Open cup nests evolved from roofed nests in the early passerines

J. Jordan Price*, Simon C. Griffith

*Corresponding author for this work

Research output: Contribution to journalArticle

14 Citations (Scopus)


The architectural diversity of nests in the passerine birds (order Passeriformes) is thought to have played an important role in the adaptive radiation of this group, which now comprises more than half of avian species and occupies nearly all terrestrial ecosystems. Here, we present an extensive survey and ancestral state reconstruction of nest design across the passerines, focusing on early Australian lineages and including members of nearlyall passerine families worldwide. Most passerines build open cup-shaped nests, whereas a minority build more elaborate domed structures with roofs. We provide strong evidence that, despite their relative rarity today, domed nests were constructed by the common ancestor of all modern passerines. Open cup nests evolved from enclosed domes at least four times independently during early passerine evolution, at least three of which occurred on the Australian continent, yielding several primarily cup-nesting clades that are now widespread and numerically dominant among passerines. Our results show that the ubiquitous and relatively simple cup-shaped nests of many birds today evolved multiple times convergently, suggesting adaptive benefits over earlier roofed designs.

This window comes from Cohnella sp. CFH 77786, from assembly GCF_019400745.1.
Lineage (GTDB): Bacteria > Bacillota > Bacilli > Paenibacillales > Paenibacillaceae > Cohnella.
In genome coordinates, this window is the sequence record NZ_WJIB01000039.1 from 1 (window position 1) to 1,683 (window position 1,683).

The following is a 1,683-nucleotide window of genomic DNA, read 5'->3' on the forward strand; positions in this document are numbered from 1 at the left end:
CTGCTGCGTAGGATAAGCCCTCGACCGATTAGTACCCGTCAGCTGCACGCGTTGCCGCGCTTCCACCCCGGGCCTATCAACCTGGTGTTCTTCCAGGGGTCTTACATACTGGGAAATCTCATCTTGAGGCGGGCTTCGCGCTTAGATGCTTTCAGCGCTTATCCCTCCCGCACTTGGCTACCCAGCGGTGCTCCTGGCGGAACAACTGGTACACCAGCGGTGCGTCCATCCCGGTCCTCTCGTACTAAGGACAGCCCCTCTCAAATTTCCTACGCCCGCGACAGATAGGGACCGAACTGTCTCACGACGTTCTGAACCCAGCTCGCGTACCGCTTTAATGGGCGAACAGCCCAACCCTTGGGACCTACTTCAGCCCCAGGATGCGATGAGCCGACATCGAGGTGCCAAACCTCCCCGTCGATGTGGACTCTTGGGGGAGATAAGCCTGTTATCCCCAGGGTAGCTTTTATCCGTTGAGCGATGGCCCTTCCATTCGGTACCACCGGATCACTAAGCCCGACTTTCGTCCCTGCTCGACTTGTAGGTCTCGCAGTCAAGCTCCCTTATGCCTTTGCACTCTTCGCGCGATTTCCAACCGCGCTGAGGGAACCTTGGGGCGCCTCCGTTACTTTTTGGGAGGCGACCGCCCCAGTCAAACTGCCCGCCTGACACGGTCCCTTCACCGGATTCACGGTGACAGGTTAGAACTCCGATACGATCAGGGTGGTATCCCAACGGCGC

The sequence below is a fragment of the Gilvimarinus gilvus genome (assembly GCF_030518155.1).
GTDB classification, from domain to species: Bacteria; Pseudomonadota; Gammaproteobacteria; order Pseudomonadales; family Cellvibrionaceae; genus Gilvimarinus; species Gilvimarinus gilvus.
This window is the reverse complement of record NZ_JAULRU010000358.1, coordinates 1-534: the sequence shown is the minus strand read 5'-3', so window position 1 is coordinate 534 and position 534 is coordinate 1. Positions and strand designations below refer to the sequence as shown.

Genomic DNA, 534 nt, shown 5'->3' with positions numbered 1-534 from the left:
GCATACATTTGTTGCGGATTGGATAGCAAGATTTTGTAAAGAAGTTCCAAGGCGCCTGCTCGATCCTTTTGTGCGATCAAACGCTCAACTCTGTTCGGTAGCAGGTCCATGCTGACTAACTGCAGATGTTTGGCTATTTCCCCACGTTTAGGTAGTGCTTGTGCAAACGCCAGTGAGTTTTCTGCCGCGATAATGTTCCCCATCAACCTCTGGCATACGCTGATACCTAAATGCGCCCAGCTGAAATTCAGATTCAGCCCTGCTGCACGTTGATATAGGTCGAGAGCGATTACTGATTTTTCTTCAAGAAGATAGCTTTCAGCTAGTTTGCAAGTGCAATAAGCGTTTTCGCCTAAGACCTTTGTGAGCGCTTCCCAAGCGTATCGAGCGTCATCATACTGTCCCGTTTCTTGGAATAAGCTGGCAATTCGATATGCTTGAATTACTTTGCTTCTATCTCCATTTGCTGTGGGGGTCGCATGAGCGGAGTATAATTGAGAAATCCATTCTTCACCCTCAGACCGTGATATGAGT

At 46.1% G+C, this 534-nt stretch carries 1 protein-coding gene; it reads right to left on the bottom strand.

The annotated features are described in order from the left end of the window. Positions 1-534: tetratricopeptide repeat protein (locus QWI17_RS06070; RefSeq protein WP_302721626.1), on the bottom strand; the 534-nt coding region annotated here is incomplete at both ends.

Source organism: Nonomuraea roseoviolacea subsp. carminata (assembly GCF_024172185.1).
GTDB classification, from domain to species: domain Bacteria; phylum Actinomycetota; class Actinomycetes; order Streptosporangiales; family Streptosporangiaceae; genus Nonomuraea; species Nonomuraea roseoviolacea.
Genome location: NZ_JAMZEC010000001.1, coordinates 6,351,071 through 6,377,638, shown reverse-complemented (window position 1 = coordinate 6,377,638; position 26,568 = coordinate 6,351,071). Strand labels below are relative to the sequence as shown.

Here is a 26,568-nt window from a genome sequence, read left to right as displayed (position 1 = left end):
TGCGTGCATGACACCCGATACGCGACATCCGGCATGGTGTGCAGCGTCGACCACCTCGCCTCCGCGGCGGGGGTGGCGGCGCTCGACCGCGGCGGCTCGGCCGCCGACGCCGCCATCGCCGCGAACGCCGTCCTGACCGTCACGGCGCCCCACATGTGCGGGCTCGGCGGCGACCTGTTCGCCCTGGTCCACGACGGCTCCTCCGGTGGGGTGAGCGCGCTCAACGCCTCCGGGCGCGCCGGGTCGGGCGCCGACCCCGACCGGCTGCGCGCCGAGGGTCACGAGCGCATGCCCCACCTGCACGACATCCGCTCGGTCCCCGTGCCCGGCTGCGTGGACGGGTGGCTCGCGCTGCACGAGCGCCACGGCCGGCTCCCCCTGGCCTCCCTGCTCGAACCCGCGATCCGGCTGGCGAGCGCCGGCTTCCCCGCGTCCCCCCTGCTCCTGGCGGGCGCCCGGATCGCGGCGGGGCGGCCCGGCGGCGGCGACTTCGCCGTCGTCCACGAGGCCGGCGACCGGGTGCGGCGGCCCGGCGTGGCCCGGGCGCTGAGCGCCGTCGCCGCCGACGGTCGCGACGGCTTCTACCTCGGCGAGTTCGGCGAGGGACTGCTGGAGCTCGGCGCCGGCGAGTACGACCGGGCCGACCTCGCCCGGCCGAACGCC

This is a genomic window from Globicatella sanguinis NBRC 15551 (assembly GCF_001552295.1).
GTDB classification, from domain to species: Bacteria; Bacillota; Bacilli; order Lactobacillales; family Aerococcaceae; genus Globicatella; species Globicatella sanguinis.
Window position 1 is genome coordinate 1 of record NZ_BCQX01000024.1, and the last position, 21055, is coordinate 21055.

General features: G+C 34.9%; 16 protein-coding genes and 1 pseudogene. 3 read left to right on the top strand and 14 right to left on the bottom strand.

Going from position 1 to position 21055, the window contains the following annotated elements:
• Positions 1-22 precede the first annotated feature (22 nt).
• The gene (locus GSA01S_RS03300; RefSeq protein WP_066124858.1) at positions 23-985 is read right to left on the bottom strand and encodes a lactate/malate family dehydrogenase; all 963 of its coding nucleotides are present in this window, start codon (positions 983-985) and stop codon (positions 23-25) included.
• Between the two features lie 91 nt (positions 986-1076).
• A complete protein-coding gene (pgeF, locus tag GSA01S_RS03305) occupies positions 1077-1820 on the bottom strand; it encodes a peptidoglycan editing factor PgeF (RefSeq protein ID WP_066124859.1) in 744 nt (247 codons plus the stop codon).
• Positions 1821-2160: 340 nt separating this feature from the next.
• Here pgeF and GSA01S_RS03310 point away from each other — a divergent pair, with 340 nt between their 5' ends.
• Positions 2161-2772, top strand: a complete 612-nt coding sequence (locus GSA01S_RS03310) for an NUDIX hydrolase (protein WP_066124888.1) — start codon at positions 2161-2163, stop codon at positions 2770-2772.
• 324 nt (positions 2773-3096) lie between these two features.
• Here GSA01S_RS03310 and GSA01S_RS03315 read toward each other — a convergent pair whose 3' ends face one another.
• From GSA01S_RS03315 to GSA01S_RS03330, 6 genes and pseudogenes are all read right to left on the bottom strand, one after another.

Original languageEnglish
Article number20162708
Pages (from-to)1-8
Number of pages8
JournalProceedings of the Royal Society B: Biological Sciences
Issue number1848
Publication statusPublished - 8 Feb 2017



  • Australia
  • Evolution
  • Nest
  • Passeriformes
  • Phylogeny

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